Nepali Times
Under My Hat
News we can’t use


Even though it is our duty as journos to bring events of national importance to our esteemed readers' notice as soon as they happen on a regular basis, the Dasai break means that many perfectly good news items will have to be discarded into the trash heap of history. But due to popular demand, we have decided to resurrect some of them to fulfil our mandate to keep the public informed without fear or favour so that the ugly truth shall prevail.

Nepal to have a wet port
By Our Maritime Correspondent
Birganj - After the grand success of finally getting Nepal's one and only dry port off and running, the government is about to sign an agreement to set up a wet port in the near future even though, as far as we know, the country is not blessed yet with a coastline. "This is a slight unforeseen hitch," His Majesty's Government's Minister of Shipping and Oceonography told us. "But we can overcome it by requesting our southern neighbour to permanently submerge our border areas."

News that Nepal would no more be landlocked was greeted with enthusiasm by the business community which saw great potential to promote beach tourism in Nepal, besides trekking and mountaineering.

Computers hit by Red Eye Virus
IT Section
Kathmandu - Computers throughout Kathmandu Valley have been hit by a serious virus attack which is believed to have jumped the species barrier from humans and invaded all computers that run on the Microsoft Windows operating system.

Experts at the Symantec Virology and Immunology Lab at Palo Alto, California said the Red Eye worm which started as a prank has now spread across the world. Symantec has a Ciprofloxacin eye patch, available at all pharmacies at inflated prices, that must be applied to the infected part of the CRT monitor twice a day. Microsoft's Bill Gates, wearing protective dark shades, told reporters in Seattle yesterday: "I feel bad about it, but it is the users' fault for not upgrading in time to my Windows 20/20."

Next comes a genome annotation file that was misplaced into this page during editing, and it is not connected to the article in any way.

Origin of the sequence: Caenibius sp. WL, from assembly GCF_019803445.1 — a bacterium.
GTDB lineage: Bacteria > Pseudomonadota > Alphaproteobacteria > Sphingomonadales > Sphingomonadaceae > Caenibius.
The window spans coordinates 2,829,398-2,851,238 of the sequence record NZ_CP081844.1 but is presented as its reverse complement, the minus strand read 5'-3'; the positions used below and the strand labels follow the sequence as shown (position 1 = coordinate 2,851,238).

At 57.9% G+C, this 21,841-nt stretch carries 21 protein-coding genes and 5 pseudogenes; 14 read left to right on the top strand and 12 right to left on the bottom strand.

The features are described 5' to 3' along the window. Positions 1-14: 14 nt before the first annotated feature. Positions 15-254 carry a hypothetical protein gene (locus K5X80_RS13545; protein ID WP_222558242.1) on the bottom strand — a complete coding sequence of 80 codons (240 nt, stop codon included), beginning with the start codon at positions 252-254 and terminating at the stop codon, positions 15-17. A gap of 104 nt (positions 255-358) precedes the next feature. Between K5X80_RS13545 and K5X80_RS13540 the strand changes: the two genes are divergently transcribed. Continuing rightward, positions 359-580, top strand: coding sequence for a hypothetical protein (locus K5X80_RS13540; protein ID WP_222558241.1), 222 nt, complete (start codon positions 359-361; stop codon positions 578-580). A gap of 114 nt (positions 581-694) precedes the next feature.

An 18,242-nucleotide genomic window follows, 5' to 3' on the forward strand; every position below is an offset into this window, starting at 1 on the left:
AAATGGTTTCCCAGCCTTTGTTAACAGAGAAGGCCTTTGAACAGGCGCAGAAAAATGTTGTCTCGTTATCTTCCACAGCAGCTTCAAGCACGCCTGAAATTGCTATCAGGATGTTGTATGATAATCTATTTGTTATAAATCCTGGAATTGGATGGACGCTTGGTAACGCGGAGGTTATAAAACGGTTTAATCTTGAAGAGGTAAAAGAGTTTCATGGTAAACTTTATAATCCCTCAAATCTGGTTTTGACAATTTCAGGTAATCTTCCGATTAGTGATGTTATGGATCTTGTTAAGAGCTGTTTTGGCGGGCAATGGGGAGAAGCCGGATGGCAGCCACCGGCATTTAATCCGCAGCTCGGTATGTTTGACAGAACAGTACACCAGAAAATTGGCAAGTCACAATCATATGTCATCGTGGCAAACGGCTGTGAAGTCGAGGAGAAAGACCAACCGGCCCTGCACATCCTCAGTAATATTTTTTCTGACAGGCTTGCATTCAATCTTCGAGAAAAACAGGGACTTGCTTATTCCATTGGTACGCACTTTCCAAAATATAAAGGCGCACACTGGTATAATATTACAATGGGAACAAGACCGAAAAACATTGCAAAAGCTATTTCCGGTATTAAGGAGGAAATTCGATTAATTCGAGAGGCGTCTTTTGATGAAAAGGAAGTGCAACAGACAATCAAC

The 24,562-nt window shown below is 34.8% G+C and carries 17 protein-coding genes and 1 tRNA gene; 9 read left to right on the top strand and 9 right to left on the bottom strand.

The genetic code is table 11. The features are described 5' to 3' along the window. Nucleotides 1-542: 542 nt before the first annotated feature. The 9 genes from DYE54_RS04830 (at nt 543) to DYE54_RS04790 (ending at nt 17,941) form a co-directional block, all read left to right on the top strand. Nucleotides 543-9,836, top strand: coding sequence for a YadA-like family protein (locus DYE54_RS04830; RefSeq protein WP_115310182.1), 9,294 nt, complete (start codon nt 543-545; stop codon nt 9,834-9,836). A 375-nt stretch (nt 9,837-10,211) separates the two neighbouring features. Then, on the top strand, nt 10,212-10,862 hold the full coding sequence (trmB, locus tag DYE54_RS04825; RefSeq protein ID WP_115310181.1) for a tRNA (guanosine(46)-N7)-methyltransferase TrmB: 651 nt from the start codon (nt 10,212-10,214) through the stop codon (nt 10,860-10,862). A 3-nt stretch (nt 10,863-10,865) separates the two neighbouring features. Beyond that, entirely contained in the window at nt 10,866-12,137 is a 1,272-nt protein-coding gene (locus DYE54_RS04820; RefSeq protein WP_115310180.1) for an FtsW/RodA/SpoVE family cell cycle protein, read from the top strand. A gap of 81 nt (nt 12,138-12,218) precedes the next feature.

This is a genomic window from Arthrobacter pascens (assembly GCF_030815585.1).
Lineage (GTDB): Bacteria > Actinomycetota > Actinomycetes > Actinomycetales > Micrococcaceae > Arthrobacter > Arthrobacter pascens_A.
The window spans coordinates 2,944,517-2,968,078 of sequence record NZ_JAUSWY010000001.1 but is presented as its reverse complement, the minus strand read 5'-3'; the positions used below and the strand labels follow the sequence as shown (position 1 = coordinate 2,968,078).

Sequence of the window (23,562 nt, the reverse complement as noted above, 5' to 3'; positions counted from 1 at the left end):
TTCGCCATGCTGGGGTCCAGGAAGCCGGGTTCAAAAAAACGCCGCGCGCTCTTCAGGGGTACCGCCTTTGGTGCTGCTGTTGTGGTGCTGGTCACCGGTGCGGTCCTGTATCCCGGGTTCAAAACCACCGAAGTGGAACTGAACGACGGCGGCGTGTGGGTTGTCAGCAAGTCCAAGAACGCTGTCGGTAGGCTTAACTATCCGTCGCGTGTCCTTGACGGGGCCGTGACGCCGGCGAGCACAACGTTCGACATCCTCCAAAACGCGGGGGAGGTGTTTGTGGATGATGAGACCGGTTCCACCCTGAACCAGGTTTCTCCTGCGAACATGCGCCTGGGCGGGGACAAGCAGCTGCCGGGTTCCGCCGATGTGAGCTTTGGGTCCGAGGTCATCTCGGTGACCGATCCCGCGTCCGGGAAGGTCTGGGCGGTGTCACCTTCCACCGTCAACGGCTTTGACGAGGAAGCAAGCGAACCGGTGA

All cars have to remove roofs
Kathmandu - In an effort to further enhance security, the Valley police has asked all vehicle owners to remove the roofs from their cars to make it easier for them to identify passengers at the capital's numerous security check points. Thousands of motorists thronged the Valley's garages on Thursday to get their roofs cut out with oxyacetelene torches, and turn their sedans into convertibles.

"I like the wind in my hair," said one motorist, whose delight was sort-lived when police at Bagmati Bridge told her helmets were now mandatory for occupants of cars without roofs. "We are doing it for passenger safety," police said. "Car owners can take their helmets off when they put the roofs back on their cars after Friday."

Ambassador-at-Large in NY
New York (CNN) - Nepal's new Ambassador-at-Large today told the United National General Assembly that Nepal was willing to offer its blue helmet troops to the United Nations to restore peace in his own country.
Addressing the world body, the ambassador reminded the international community that Nepali troops had amassed a wealth of experience in peacekeeping in Lebanon and Sierra Leone and would be most suitable for deployment in Nepal's war zones because "we know the terrain better than the Fijians".

Yeti Exists: Expedition
By an Abominable Reporter
Jomsom - A group of Nepali primatologists said today they had found indisputable proof that the yeti indeed exists. After three years extensively scouring the worldwide web through several search engines, the scientists said they had found at least 315,000 intercepts of yetis on Google alone. "When we did an image search, we found another 6,600 yetis on Ask Jeeves," the researchers told a press conference today. "It is a myth that the yeti does not exist." Several yetis who were approached for comment via email refused to confirm or deny their existence.

(11 JAN 2013 - 17 JAN 2013)